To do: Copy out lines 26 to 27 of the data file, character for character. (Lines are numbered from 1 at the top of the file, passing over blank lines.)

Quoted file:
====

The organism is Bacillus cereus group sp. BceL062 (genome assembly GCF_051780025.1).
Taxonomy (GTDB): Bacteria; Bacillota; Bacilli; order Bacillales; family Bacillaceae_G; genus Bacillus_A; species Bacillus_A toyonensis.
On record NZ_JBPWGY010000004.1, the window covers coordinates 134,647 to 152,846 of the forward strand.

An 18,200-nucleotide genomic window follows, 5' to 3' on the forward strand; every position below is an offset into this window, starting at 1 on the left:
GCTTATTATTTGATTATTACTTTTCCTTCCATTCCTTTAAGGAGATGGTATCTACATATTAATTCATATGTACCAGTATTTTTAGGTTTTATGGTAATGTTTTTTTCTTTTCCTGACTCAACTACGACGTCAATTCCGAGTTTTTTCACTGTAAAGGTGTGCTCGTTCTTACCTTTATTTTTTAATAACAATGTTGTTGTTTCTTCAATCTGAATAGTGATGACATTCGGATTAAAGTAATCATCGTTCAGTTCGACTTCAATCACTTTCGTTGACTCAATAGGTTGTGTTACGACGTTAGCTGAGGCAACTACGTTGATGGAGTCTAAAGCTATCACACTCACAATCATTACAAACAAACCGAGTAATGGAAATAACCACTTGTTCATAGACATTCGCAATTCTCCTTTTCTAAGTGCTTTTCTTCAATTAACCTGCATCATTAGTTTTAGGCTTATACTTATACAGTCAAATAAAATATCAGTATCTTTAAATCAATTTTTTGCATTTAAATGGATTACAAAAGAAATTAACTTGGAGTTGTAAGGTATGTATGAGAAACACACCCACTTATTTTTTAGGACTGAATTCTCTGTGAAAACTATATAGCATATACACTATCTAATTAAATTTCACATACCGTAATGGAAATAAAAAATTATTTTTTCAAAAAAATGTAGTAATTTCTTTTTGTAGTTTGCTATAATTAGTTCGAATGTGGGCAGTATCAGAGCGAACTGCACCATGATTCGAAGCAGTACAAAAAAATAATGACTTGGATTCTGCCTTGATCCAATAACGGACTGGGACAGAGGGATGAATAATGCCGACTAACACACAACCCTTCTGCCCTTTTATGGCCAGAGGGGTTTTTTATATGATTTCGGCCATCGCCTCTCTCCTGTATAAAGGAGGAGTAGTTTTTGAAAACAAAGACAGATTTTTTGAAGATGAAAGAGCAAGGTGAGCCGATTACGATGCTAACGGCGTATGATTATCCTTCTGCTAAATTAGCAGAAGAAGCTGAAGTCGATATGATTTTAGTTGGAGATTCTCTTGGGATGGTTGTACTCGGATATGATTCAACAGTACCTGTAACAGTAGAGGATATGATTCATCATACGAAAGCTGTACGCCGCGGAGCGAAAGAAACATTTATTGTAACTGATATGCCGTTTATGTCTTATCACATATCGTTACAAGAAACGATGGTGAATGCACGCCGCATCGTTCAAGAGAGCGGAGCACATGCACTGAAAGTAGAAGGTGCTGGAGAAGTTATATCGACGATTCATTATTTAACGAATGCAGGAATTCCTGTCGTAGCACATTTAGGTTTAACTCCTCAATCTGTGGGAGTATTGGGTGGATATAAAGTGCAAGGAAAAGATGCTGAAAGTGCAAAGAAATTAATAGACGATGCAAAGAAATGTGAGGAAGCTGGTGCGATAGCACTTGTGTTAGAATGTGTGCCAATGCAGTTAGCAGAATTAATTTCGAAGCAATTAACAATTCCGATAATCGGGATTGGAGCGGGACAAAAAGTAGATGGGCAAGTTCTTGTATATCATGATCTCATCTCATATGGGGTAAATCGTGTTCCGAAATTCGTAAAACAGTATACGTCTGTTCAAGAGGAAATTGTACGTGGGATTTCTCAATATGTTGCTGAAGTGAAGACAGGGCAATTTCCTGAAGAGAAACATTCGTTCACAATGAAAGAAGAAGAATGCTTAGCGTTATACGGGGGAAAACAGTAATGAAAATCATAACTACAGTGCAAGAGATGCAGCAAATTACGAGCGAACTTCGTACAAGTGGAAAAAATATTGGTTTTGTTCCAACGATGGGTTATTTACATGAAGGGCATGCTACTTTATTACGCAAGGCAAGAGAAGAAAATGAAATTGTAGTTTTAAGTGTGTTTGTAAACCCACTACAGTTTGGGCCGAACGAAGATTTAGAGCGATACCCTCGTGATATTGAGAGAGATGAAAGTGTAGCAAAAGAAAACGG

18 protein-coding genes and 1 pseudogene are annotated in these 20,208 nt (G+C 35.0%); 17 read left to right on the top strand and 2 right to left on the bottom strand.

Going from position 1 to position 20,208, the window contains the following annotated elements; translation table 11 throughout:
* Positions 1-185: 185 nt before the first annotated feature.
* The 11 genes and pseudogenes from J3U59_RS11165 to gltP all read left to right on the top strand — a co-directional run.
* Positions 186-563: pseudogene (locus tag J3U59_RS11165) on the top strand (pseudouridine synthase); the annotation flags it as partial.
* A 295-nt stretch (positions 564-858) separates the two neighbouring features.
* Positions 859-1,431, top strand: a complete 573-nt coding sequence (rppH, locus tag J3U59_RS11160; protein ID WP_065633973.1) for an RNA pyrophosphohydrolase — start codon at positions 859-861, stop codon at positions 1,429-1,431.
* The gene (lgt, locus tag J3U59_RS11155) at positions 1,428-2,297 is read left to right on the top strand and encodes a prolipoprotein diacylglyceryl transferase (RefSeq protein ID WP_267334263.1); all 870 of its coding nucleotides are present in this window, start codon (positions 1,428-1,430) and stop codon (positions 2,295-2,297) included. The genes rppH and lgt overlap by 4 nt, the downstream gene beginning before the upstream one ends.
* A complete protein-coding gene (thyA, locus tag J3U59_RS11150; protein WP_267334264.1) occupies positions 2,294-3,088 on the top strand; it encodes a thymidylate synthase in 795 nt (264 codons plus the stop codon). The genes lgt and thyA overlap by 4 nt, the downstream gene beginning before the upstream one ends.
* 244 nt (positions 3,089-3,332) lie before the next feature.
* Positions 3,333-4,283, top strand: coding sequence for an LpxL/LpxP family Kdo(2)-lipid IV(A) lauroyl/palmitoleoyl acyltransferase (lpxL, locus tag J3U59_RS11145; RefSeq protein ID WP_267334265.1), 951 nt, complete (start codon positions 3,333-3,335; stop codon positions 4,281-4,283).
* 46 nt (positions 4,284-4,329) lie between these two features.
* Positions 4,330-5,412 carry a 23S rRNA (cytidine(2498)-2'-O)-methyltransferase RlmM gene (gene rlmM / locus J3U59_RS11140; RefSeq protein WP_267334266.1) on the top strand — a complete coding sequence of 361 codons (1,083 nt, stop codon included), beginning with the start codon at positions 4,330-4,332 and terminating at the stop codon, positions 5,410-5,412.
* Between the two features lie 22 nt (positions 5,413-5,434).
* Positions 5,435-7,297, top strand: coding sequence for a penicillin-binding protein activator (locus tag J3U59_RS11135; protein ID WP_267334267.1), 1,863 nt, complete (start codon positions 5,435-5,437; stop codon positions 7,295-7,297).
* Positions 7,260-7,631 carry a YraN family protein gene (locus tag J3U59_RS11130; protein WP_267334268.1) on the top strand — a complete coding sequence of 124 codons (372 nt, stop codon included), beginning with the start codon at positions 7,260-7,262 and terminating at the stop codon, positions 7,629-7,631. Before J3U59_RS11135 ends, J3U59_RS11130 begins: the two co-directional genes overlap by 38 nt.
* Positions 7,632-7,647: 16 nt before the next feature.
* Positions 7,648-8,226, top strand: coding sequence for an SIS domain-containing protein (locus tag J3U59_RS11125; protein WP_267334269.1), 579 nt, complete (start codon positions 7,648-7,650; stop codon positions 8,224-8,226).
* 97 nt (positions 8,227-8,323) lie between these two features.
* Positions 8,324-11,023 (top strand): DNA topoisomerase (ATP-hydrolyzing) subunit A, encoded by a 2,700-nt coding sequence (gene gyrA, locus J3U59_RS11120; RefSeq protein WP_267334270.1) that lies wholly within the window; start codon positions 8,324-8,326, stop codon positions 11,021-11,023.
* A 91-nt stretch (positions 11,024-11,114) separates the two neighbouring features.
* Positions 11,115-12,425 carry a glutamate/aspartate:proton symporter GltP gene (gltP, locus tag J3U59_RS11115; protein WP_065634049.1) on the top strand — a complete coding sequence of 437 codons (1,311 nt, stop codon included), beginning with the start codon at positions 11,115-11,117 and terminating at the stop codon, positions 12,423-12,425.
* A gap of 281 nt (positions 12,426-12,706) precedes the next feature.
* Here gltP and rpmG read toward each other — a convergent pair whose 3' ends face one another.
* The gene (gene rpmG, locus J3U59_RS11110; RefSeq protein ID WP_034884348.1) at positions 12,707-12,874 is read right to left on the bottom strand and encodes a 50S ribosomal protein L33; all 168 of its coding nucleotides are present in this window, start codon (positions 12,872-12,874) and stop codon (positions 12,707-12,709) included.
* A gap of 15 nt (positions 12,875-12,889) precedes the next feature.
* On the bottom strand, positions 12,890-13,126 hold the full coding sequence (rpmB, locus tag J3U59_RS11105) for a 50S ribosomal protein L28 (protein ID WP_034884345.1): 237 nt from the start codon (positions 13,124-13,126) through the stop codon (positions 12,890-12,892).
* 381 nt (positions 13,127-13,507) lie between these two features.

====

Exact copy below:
* A 91-nt stretch (positions 11,024-11,114) separates the two neighbouring features.
* Positions 11,115-12,425 carry a glutamate/aspartate:proton symporter GltP gene (gltP, locus tag J3U59_RS11115; protein WP_065634049.1) on the top strand — a complete coding sequence of 437 codons (1,311 nt, stop codon included), beginning with the start codon at positions 11,115-11,117 and terminating at the stop codon, positions 12,423-12,425.